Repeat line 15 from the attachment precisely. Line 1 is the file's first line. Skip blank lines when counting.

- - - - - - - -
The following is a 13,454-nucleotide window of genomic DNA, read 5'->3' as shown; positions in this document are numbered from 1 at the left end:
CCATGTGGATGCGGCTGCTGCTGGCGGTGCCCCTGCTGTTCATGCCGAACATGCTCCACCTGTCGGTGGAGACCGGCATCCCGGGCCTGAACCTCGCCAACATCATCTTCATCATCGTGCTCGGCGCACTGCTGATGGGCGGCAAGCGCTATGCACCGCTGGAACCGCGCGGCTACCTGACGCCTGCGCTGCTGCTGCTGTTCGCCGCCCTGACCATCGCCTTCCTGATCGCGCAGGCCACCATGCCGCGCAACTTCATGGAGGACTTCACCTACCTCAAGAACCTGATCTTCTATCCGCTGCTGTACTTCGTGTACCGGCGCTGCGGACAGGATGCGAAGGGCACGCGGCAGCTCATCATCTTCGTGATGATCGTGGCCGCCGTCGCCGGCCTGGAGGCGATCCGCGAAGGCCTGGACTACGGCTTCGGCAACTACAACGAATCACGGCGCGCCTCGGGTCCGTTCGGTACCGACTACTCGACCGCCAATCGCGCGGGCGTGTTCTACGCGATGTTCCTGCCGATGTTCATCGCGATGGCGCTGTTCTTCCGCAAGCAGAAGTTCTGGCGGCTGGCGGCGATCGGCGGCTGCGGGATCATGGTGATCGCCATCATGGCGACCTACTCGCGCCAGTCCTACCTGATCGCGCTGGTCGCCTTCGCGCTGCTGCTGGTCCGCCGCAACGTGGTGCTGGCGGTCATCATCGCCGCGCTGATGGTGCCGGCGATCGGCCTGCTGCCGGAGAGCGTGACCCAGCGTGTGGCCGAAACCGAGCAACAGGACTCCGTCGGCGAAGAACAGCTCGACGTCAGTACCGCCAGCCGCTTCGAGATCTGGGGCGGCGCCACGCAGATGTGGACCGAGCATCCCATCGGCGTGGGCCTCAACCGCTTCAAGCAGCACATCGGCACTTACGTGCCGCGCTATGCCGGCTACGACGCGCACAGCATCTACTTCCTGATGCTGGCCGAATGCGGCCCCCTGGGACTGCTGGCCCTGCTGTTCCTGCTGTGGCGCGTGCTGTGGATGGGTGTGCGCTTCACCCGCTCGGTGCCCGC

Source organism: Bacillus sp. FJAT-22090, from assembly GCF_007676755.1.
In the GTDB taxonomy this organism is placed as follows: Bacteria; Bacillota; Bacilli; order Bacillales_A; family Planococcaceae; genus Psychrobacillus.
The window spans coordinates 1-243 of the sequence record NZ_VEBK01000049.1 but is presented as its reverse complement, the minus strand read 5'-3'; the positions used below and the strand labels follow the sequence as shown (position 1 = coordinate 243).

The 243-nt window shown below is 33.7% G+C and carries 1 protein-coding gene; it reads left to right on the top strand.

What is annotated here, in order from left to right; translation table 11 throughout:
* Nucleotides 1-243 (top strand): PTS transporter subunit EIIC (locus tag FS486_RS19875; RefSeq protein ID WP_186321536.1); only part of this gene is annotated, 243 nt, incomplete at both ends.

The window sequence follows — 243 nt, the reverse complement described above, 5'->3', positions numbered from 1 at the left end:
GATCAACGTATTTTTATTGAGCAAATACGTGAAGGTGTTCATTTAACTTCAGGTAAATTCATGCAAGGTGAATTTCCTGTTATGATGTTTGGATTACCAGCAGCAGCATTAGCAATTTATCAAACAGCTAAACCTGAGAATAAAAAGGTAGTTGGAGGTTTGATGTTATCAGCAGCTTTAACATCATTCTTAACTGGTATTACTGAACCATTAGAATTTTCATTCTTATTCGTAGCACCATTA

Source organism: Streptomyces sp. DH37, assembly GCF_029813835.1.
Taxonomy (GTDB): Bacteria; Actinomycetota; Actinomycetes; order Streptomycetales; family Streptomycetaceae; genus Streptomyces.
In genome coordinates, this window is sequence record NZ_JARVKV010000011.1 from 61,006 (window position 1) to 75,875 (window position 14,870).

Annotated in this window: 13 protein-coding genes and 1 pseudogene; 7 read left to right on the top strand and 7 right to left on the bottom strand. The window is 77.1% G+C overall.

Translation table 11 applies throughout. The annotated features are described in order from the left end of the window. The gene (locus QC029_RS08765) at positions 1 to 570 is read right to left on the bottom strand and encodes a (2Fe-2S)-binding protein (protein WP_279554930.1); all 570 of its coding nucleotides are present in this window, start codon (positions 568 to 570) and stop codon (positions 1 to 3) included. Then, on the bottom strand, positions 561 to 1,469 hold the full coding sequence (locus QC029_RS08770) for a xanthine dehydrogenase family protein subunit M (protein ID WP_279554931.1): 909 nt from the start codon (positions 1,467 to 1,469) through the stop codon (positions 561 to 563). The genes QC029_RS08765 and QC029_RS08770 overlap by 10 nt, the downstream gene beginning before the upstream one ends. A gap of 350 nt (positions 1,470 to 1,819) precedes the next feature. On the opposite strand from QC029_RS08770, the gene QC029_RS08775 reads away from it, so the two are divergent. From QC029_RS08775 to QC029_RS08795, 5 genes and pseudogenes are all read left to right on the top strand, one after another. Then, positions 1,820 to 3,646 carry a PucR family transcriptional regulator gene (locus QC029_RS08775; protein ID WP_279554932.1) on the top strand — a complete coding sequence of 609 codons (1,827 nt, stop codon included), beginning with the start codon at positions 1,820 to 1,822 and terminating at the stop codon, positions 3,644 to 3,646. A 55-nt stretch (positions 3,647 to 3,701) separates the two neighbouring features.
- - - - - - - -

Translation table 11 applies throughout. The annotated features are described in order from the left end of the window. The gene (locus QC029_RS08765) at positions 1 to 570 is read right to left on the bottom strand and encodes a (2Fe-2S)-binding protein (protein WP_279554930.1); all 570 of its coding nucleotides are present in this window, start codon (positions 568 to 570) and stop codon (positions 1 to 3) included. Then, on the bottom strand, positions 561 to 1,469 hold the full coding sequence (locus QC029_RS08770) for a xanthine dehydrogenase family protein subunit M (protein ID WP_279554931.1): 909 nt from the start codon (positions 1,467 to 1,469) through the stop codon (positions 561 to 563). The genes QC029_RS08765 and QC029_RS08770 overlap by 10 nt, the downstream gene beginning before the upstream one ends. A gap of 350 nt (positions 1,470 to 1,819) precedes the next feature. On the opposite strand from QC029_RS08770, the gene QC029_RS08775 reads away from it, so the two are divergent. From QC029_RS08775 to QC029_RS08795, 5 genes and pseudogenes are all read left to right on the top strand, one after another. Then, positions 1,820 to 3,646 carry a PucR family transcriptional regulator gene (locus QC029_RS08775; protein ID WP_279554932.1) on the top strand — a complete coding sequence of 609 codons (1,827 nt, stop codon included), beginning with the start codon at positions 1,820 to 1,822 and terminating at the stop codon, positions 3,644 to 3,646. A 55-nt stretch (positions 3,647 to 3,701) separates the two neighbouring features.